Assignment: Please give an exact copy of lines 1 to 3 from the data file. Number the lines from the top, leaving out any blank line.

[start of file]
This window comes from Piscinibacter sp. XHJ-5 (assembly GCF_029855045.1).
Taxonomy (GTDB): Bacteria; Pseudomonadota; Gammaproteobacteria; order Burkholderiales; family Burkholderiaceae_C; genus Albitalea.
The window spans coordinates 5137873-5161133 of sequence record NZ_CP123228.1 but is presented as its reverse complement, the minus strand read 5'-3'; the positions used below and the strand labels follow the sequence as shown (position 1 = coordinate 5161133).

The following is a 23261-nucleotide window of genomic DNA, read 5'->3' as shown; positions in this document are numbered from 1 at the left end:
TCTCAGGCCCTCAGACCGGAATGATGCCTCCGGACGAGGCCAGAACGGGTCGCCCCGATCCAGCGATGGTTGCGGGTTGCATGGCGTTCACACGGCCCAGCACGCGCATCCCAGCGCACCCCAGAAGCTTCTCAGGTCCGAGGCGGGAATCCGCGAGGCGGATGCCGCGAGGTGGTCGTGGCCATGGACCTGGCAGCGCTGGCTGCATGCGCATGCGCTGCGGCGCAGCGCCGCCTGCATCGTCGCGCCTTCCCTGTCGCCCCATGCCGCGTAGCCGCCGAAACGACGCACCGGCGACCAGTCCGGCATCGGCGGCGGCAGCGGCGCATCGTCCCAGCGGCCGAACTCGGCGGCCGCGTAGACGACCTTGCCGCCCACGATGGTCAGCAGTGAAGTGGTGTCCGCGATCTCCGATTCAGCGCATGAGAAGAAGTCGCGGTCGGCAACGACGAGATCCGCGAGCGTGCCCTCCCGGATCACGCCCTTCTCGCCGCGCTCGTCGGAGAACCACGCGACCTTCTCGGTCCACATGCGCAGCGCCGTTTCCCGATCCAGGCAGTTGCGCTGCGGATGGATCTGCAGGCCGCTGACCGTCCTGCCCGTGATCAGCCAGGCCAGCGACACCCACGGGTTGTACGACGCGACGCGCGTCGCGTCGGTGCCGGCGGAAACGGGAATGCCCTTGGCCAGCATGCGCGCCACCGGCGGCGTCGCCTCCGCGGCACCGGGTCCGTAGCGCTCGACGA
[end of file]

This window comes from Piscinibacter sp. XHJ-5 (assembly GCF_029855045.1).
Taxonomy (GTDB): Bacteria; Pseudomonadota; Gammaproteobacteria; order Burkholderiales; family Burkholderiaceae_C; genus Albitalea.
The window spans coordinates 5137873-5161133 of sequence record NZ_CP123228.1 but is presented as its reverse complement, the minus strand read 5'-3'; the positions used below and the strand labels follow the sequence as shown (position 1 = coordinate 5161133).